With a true small forward in the starting lineup this season in the form of imported Atlanta Hawk Marvin Williams, the Jazz have seemed less interested in using the Millsap/Jefferson/Favors lineup, which got only four minutes together over the team's first four games. But I suspect it could be effective again against the Grizzlies. If Millsap at the three is a tough match-up for Gay, the Grizzlies don't have many other defensive options to combat it, not with Darrell Arthur still unavailable.

2. Slowing Down Mo: New Jazz starting point guard Mo Williams would seem to be a weak link in the starting lineup for Utah, but Williams is off to a great start, averaging 22 points per game on 49% shooting. Mike Conley did a nice job defensively against Chris Paul in game one, but Golden State's Steph Curry, more of a spot-up shooter in the mold of Williams, was able to find open looks in game two. The Griz need to keep track of Williams on the perimeter.

3. Get to the Line: The Grizzlies have gotten to the line 64 times over the first two games and are hitting 81%, and this is a good game to keep that streak going. The Jazz allowed a 29th ranked 26.2 opponent free-throw attempts per game last season, though they're been a little better than that through three games. With Zach Randolph getting his bounce back and Conley and Rudy Gay looking more aggressive so far, all three have substantially improved their free-throw. There's a huge “small sample size” caveat here, but this looks like a trend the Grizzlies have a chance to keep up.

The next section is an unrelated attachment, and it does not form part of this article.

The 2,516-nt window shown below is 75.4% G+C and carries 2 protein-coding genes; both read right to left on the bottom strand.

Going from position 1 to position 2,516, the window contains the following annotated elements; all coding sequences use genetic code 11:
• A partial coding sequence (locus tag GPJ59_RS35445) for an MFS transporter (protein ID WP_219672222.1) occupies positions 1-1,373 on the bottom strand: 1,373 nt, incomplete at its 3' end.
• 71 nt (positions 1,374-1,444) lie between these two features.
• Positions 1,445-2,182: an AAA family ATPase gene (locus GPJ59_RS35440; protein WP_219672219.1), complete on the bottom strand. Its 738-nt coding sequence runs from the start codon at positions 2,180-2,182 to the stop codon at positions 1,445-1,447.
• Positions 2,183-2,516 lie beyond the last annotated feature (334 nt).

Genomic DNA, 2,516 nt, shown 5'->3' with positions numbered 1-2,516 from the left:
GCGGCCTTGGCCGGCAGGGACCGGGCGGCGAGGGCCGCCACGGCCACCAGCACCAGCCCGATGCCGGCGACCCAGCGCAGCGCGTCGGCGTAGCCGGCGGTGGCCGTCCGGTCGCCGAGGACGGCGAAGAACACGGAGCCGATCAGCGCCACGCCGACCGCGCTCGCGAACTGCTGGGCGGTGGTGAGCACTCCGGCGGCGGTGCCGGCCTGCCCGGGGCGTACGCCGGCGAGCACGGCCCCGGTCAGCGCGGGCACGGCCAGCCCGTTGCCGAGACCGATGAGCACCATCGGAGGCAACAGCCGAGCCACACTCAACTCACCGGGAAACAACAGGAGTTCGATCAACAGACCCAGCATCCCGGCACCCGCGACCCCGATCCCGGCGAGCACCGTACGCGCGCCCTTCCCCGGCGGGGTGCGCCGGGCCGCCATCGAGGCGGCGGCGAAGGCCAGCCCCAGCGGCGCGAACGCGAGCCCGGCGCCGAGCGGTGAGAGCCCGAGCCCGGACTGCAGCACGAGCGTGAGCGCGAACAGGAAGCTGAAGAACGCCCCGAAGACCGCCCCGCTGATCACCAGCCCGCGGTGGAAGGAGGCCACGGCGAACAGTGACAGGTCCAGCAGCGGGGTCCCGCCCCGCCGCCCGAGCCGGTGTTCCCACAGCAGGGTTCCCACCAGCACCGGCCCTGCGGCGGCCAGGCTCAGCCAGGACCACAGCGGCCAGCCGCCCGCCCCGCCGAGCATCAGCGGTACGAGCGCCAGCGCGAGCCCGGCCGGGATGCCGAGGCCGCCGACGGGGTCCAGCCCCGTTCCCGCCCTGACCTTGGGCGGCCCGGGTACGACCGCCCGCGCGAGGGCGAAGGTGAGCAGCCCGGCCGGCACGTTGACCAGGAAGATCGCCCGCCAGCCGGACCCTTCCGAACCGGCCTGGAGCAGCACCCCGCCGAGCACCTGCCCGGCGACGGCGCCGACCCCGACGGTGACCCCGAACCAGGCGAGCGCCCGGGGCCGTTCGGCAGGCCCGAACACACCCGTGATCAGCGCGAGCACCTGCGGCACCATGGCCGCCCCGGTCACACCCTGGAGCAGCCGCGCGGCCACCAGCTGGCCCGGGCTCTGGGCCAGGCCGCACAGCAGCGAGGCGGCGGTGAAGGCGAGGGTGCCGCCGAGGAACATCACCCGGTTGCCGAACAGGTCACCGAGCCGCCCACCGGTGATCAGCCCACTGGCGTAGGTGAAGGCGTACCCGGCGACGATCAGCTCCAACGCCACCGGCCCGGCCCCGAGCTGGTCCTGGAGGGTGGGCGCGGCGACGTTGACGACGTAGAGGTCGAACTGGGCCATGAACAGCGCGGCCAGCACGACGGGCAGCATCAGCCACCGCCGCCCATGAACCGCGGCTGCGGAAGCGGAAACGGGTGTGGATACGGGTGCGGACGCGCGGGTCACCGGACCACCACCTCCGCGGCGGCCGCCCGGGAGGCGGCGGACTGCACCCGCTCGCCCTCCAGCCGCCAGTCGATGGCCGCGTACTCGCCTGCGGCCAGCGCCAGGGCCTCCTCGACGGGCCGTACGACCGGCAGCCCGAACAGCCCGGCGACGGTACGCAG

If looking for another avenue to celebrate the start of the season, how about putting Lionel Hollins' powerful sideline whistle on your phone? Ward Archer, owner of the Archer Records music label, who frequently sits behind the Grizzlies' bench at home games, has partnered with Hollins to convert the coach's whistle into a downloadable ringtone, available in five different versions, in both 5- and 30-second variations. Hollins recorded his whistle at Archer's Music + Arts Studio, set to music provided by Lucero's Roy Berry and Rick Steff. You can download the ringtones at coachhollins.com. Hollins is donating his royalties from the project to his own Lionel Hollins Charities.

The Commercial Appeal's Geoff Calkins wrote a tremendous column over the weekend welcoming Robert Pera to Memphis and trying to give the new owner a feel for culture of the franchise and its city. But I feel that it is my obligation to correct Geoff on a couple of matters of great cultural import that he got all wrong. So, Mr. Pera, don't get it twisted: There is an answer to the question “wet vs. dry.” (It's dry. C'mon, son.) There, however, is not a clear answer to the pointless question “Motown vs. Stax.” (The answer: Both are glorious cultural eruptions that all should treasure. We don't need to denigrate Motown in order to elevate Stax. That's just boosterism.)